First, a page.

What we’re talking about: Biomass boilers.
Why? They provide a sustainable form of heat with much lower carbon emissions than fossil fuel-based systems. And if you’re keen to go off-grid they can be used in combo with a renewable electricity system.
Wood’s been around forever, not exactly ground breaking. Well, humans have used wood as a fuel for around 1.5 million years, but we’ve come a long way from using fire to cook up sabre-tooth tiger. Wood is more likely to be used nowadays in modern stoves and boilers for heating buildings and hot water. It lost favour for a while in the heyday of cheap fossil fuels but started to become popular again in the last decade or so.
Are biomass boilers suitable for all types of business? They can be good if your business has a large heat load, or if you’re not on the gas network. You don’t need to be in a rural location but you will need a bit of space to store the pellets if you go for a larger system. And it’s good if you have access to a local fuel supply so you’re not adding to the carbon footprint you’re trying to reduce. Biomass boilers are a perfect choice for businesses that can supply and use the biomass – for example, farms and estates or rural hotels with woodland or the space to grow trees.
So we can grow the trees and then burn them? Exactly. It takes a bit of work to manage woodland as a fuel source but it can be done.
I’ve always wanted a cosy wood burning stove Well, the front-loading log stoves that are quite popular now in houses and cottages aren’t so suitable for large heat requirements – unless you want to employ someone to load it all day. But they’re good for the public spaces of pubs, restaurants and hotels. And while these types of stoves can be hooked up to a back boiler, they’re unlikely to meet all your heat and hot water demands.
We have a large multi-roomed building to heat so we probably need something a little more powerful… Then you want to look at chip or pellet automatic-loading boilers. Chips can be better for larger buildings or groups of buildings.
Automatic-loading, now we’re talking. These type of boilers are much like gas or oil ones, although larger, and can be left to do their thing. The chips or pellets are fed in automatically at regular intervals. These boilers produce less ash than logs but chips and pellets can be a little more expensive. But if you have a large fuel store that will accept several tonnes of pellets at a time you can keep the cost down.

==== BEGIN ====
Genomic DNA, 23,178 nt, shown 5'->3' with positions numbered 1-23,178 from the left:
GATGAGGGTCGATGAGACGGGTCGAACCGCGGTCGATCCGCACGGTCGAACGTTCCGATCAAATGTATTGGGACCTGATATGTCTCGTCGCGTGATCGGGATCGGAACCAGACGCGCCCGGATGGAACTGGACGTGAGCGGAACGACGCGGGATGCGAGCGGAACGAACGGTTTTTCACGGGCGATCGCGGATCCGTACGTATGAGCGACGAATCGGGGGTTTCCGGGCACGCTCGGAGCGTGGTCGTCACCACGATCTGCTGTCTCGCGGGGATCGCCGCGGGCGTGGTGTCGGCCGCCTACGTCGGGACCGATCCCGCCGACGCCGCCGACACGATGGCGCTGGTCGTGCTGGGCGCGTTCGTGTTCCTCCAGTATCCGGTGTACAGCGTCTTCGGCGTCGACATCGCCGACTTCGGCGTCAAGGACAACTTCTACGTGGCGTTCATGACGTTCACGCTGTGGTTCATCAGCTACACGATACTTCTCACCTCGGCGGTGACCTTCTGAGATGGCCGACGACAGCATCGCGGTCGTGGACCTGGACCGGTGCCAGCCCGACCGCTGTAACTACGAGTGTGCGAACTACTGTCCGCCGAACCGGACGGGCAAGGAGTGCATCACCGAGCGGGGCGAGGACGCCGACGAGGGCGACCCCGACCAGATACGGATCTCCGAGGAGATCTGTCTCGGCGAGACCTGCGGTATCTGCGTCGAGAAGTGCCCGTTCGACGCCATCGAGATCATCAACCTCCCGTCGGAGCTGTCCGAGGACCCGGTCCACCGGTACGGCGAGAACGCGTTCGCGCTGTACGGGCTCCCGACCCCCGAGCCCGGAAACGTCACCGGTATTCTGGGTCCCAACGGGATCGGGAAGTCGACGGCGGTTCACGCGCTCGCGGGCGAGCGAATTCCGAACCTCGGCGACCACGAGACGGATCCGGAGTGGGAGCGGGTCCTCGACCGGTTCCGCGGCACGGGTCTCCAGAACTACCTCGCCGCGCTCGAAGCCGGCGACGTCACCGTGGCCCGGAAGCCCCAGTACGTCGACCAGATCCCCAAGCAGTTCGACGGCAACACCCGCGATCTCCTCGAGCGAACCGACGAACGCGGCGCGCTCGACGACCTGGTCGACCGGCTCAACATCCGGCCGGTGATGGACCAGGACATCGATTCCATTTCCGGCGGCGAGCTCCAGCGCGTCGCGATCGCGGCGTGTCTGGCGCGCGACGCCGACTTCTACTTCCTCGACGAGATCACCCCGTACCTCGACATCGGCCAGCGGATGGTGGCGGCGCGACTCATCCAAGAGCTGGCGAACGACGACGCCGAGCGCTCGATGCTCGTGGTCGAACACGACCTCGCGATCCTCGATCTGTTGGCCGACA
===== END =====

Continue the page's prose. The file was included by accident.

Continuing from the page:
So other than going off-grid, what are the other advantages? The price of wood is likely to be more stable over time than fossil fuel alternatives. They also help to generate a market for wood, which if managed well could help promote sustainable forestry in the UK.
And the cons? There’s always a con. Well, biomass boilers are not completely emission free so air quality can be affected. But as long as the fuel has been adequately dried, and you choose a high-quality boiler, wood fuel emissions will comply with air quality standards. They’re also not fully carbon neutral – there’s some carbon used in the transport, harvesting and processing of wood. And they can be a little noisy, which is important to bear in mind if you have neighbours in close proximity.
Is there a way I can ensure the wood fuel I buy is sustainable? Most importantly, make sure it’s local. And look out for the UKFS (UK Forestry Standard), FSC (Forest Stewardship Council) or PEFC (Programme for the Endorsement of Forest Certification) stamps.
What’s the lifetime of biomass boilers, and are they easy to maintain? It depends on the boiler, some can last upwards of twenty years. The ash needs to be cleaned out fairly regularly – maybe once a week, sometimes more. And the chimney and flue pipe must be swept regularly to remove soot deposits and prevent blockage. HETAS (the organisation that approves biomass appliances) recommends twice a year –at the start and end of the heating season.
And is it going to save me money? You may not see a huge amount of cost savings. The fuel is cheaper but the cost of the system and installation is more. However, the price of wood is likely to be more stable over the long term. Biomass boilers and pellet stoves with integrated boilers are eligible for the Scottish Government SME Loan and RHI payments.
Anything else I should know? You’ll need a flue. This could be an existing chimney with a lining or a new insulated stainless steel flue pipe.
I imagine there’s a lot of businesses who have installed one. Correct, there are loads of examples. Ardroy Outdoor Centre who cut their energy bills by 25%, Highland Farm Cottages and many more online at the Green Network for Businesses. You’ll find a range of hotels, golf clubs, farms, distilleries and more who have taken the plunge. Take a look and if you still have questions, call us on 0808 808 22682268 or email us. We can help you figure out the best option.
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